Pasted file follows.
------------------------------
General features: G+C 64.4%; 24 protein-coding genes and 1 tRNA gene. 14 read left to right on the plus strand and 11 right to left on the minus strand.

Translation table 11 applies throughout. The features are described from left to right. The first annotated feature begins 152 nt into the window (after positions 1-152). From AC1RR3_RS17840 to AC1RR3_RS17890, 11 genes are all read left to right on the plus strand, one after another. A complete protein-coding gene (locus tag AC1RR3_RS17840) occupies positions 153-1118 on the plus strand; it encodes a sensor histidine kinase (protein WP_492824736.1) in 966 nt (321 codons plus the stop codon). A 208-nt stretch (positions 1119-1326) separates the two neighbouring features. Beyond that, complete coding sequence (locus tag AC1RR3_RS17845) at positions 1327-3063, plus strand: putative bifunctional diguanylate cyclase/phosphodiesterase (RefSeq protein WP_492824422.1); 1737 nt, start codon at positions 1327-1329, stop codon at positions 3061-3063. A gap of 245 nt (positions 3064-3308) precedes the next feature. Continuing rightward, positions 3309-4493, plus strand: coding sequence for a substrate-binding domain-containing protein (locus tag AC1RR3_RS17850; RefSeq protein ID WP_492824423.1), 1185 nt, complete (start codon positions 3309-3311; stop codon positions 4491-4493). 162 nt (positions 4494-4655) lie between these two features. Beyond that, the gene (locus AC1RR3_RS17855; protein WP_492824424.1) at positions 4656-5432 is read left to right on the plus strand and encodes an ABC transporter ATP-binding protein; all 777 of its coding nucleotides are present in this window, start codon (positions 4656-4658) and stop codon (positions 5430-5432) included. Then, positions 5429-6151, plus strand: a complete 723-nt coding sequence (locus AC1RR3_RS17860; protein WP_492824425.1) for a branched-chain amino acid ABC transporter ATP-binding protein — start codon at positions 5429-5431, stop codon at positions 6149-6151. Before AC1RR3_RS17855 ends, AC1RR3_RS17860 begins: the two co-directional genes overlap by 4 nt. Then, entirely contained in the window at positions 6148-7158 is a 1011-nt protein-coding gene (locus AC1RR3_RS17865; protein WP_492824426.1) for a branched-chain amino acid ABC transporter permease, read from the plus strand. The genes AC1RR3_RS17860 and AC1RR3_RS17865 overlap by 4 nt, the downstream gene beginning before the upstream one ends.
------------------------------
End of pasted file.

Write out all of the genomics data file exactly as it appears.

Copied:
General features: G+C 64.4%; 24 protein-coding genes and 1 tRNA gene. 14 read left to right on the plus strand and 11 right to left on the minus strand.

Translation table 11 applies throughout. The features are described from left to right. The first annotated feature begins 152 nt into the window (after positions 1-152). From AC1RR3_RS17840 to AC1RR3_RS17890, 11 genes are all read left to right on the plus strand, one after another. A complete protein-coding gene (locus tag AC1RR3_RS17840) occupies positions 153-1118 on the plus strand; it encodes a sensor histidine kinase (protein WP_492824736.1) in 966 nt (321 codons plus the stop codon). A 208-nt stretch (positions 1119-1326) separates the two neighbouring features. Beyond that, complete coding sequence (locus tag AC1RR3_RS17845) at positions 1327-3063, plus strand: putative bifunctional diguanylate cyclase/phosphodiesterase (RefSeq protein WP_492824422.1); 1737 nt, start codon at positions 1327-1329, stop codon at positions 3061-3063. A gap of 245 nt (positions 3064-3308) precedes the next feature. Continuing rightward, positions 3309-4493, plus strand: coding sequence for a substrate-binding domain-containing protein (locus tag AC1RR3_RS17850; RefSeq protein ID WP_492824423.1), 1185 nt, complete (start codon positions 3309-3311; stop codon positions 4491-4493). 162 nt (positions 4494-4655) lie between these two features. Beyond that, the gene (locus AC1RR3_RS17855; protein WP_492824424.1) at positions 4656-5432 is read left to right on the plus strand and encodes an ABC transporter ATP-binding protein; all 777 of its coding nucleotides are present in this window, start codon (positions 4656-4658) and stop codon (positions 5430-5432) included. Then, positions 5429-6151, plus strand: a complete 723-nt coding sequence (locus AC1RR3_RS17860; protein WP_492824425.1) for a branched-chain amino acid ABC transporter ATP-binding protein — start codon at positions 5429-5431, stop codon at positions 6149-6151. Before AC1RR3_RS17855 ends, AC1RR3_RS17860 begins: the two co-directional genes overlap by 4 nt. Then, entirely contained in the window at positions 6148-7158 is a 1011-nt protein-coding gene (locus AC1RR3_RS17865; protein WP_492824426.1) for a branched-chain amino acid ABC transporter permease, read from the plus strand. The genes AC1RR3_RS17860 and AC1RR3_RS17865 overlap by 4 nt, the downstream gene beginning before the upstream one ends.